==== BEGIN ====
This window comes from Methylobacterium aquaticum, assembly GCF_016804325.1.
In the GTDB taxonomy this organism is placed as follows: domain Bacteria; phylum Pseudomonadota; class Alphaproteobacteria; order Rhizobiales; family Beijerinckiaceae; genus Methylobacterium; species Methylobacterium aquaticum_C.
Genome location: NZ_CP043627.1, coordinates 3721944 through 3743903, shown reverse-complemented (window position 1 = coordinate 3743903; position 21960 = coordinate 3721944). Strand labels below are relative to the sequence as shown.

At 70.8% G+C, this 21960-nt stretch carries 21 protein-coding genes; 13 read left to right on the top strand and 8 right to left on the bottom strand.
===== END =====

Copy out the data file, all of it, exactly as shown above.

This window comes from Methylobacterium aquaticum, assembly GCF_016804325.1.
In the GTDB taxonomy this organism is placed as follows: domain Bacteria; phylum Pseudomonadota; class Alphaproteobacteria; order Rhizobiales; family Beijerinckiaceae; genus Methylobacterium; species Methylobacterium aquaticum_C.
Genome location: NZ_CP043627.1, coordinates 3721944 through 3743903, shown reverse-complemented (window position 1 = coordinate 3743903; position 21960 = coordinate 3721944). Strand labels below are relative to the sequence as shown.

At 70.8% G+C, this 21960-nt stretch carries 21 protein-coding genes; 13 read left to right on the top strand and 8 right to left on the bottom strand.